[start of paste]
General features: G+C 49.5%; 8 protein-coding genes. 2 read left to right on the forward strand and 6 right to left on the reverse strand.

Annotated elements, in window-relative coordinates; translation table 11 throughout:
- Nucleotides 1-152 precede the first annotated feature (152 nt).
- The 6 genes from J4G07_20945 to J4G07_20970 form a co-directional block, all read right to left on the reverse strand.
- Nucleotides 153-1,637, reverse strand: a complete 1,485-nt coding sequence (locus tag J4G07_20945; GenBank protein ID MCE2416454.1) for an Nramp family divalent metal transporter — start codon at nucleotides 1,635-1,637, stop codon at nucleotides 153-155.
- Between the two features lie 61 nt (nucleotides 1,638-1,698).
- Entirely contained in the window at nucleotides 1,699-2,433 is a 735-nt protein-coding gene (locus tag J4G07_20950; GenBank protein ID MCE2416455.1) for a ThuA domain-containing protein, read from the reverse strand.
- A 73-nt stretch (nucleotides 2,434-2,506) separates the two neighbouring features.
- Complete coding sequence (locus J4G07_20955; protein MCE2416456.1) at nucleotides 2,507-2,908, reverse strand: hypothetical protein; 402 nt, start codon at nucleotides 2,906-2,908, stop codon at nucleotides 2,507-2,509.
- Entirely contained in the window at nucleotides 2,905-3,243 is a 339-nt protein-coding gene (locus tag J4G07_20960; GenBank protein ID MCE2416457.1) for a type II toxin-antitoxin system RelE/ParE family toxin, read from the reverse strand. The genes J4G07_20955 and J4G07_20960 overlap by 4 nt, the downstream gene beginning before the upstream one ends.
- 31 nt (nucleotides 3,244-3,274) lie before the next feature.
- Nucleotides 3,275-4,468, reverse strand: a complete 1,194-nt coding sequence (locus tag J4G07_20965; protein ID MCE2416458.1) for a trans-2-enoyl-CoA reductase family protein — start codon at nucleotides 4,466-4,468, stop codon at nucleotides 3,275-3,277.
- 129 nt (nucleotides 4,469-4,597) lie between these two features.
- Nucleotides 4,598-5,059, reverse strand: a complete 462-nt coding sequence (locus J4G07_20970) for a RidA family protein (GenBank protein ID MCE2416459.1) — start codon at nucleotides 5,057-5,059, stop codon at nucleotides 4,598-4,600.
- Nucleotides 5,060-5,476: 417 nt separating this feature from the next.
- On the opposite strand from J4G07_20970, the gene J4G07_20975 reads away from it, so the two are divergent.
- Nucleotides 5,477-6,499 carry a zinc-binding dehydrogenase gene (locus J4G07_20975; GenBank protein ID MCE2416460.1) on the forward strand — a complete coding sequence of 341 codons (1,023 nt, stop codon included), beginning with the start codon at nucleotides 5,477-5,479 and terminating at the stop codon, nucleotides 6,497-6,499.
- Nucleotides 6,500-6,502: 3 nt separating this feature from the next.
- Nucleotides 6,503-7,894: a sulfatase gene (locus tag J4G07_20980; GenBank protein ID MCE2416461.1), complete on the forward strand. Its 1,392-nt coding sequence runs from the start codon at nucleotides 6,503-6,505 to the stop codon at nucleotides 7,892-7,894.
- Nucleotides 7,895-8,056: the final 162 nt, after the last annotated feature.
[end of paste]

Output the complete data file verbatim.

General features: G+C 49.5%; 8 protein-coding genes. 2 read left to right on the forward strand and 6 right to left on the reverse strand.

Annotated elements, in window-relative coordinates; translation table 11 throughout:
- Nucleotides 1-152 precede the first annotated feature (152 nt).
- The 6 genes from J4G07_20945 to J4G07_20970 form a co-directional block, all read right to left on the reverse strand.
- Nucleotides 153-1,637, reverse strand: a complete 1,485-nt coding sequence (locus tag J4G07_20945; GenBank protein ID MCE2416454.1) for an Nramp family divalent metal transporter — start codon at nucleotides 1,635-1,637, stop codon at nucleotides 153-155.
- Between the two features lie 61 nt (nucleotides 1,638-1,698).
- Entirely contained in the window at nucleotides 1,699-2,433 is a 735-nt protein-coding gene (locus tag J4G07_20950; GenBank protein ID MCE2416455.1) for a ThuA domain-containing protein, read from the reverse strand.
- A 73-nt stretch (nucleotides 2,434-2,506) separates the two neighbouring features.
- Complete coding sequence (locus J4G07_20955; protein MCE2416456.1) at nucleotides 2,507-2,908, reverse strand: hypothetical protein; 402 nt, start codon at nucleotides 2,906-2,908, stop codon at nucleotides 2,507-2,509.
- Entirely contained in the window at nucleotides 2,905-3,243 is a 339-nt protein-coding gene (locus tag J4G07_20960; GenBank protein ID MCE2416457.1) for a type II toxin-antitoxin system RelE/ParE family toxin, read from the reverse strand. The genes J4G07_20955 and J4G07_20960 overlap by 4 nt, the downstream gene beginning before the upstream one ends.
- 31 nt (nucleotides 3,244-3,274) lie before the next feature.
- Nucleotides 3,275-4,468, reverse strand: a complete 1,194-nt coding sequence (locus tag J4G07_20965; protein ID MCE2416458.1) for a trans-2-enoyl-CoA reductase family protein — start codon at nucleotides 4,466-4,468, stop codon at nucleotides 3,275-3,277.
- 129 nt (nucleotides 4,469-4,597) lie between these two features.
- Nucleotides 4,598-5,059, reverse strand: a complete 462-nt coding sequence (locus J4G07_20970) for a RidA family protein (GenBank protein ID MCE2416459.1) — start codon at nucleotides 5,057-5,059, stop codon at nucleotides 4,598-4,600.
- Nucleotides 5,060-5,476: 417 nt separating this feature from the next.
- On the opposite strand from J4G07_20970, the gene J4G07_20975 reads away from it, so the two are divergent.
- Nucleotides 5,477-6,499 carry a zinc-binding dehydrogenase gene (locus J4G07_20975; GenBank protein ID MCE2416460.1) on the forward strand — a complete coding sequence of 341 codons (1,023 nt, stop codon included), beginning with the start codon at nucleotides 5,477-5,479 and terminating at the stop codon, nucleotides 6,497-6,499.
- Nucleotides 6,500-6,502: 3 nt separating this feature from the next.
- Nucleotides 6,503-7,894: a sulfatase gene (locus tag J4G07_20980; GenBank protein ID MCE2416461.1), complete on the forward strand. Its 1,392-nt coding sequence runs from the start codon at nucleotides 6,503-6,505 to the stop codon at nucleotides 7,892-7,894.
- Nucleotides 7,895-8,056: the final 162 nt, after the last annotated feature.